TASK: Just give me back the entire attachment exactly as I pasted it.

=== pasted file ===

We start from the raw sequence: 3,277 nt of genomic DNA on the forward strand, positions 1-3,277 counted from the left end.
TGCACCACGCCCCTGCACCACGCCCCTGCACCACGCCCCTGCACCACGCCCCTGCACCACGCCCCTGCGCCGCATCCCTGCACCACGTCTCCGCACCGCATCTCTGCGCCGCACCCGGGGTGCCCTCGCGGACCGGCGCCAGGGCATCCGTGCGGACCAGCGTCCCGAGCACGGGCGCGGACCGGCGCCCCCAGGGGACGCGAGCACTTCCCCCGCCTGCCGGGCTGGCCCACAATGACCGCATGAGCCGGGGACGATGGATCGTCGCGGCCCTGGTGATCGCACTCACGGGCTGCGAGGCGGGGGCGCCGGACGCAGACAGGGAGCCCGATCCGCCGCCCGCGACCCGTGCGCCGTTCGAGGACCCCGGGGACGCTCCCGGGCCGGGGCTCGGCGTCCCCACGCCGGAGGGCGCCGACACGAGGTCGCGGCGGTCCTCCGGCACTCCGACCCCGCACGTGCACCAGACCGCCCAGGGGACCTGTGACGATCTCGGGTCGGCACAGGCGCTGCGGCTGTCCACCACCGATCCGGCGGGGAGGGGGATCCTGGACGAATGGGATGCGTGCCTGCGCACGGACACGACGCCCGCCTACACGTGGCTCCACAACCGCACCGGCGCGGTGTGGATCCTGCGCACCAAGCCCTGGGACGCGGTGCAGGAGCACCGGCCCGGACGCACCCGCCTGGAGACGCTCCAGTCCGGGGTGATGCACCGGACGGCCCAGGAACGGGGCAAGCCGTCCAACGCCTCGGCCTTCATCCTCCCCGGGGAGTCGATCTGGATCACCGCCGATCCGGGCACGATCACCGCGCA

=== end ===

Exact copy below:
We start from the raw sequence: 3,277 nt of genomic DNA on the forward strand, positions 1-3,277 counted from the left end.
TGCACCACGCCCCTGCACCACGCCCCTGCACCACGCCCCTGCACCACGCCCCTGCACCACGCCCCTGCGCCGCATCCCTGCACCACGTCTCCGCACCGCATCTCTGCGCCGCACCCGGGGTGCCCTCGCGGACCGGCGCCAGGGCATCCGTGCGGACCAGCGTCCCGAGCACGGGCGCGGACCGGCGCCCCCAGGGGACGCGAGCACTTCCCCCGCCTGCCGGGCTGGCCCACAATGACCGCATGAGCCGGGGACGATGGATCGTCGCGGCCCTGGTGATCGCACTCACGGGCTGCGAGGCGGGGGCGCCGGACGCAGACAGGGAGCCCGATCCGCCGCCCGCGACCCGTGCGCCGTTCGAGGACCCCGGGGACGCTCCCGGGCCGGGGCTCGGCGTCCCCACGCCGGAGGGCGCCGACACGAGGTCGCGGCGGTCCTCCGGCACTCCGACCCCGCACGTGCACCAGACCGCCCAGGGGACCTGTGACGATCTCGGGTCGGCACAGGCGCTGCGGCTGTCCACCACCGATCCGGCGGGGAGGGGGATCCTGGACGAATGGGATGCGTGCCTGCGCACGGACACGACGCCCGCCTACACGTGGCTCCACAACCGCACCGGCGCGGTGTGGATCCTGCGCACCAAGCCCTGGGACGCGGTGCAGGAGCACCGGCCCGGACGCACCCGCCTGGAGACGCTCCAGTCCGGGGTGATGCACCGGACGGCCCAGGAACGGGGCAAGCCGTCCAACGCCTCGGCCTTCATCCTCCCCGGGGAGTCGATCTGGATCACCGCCGATCCGGGCACGATCACCGCGCA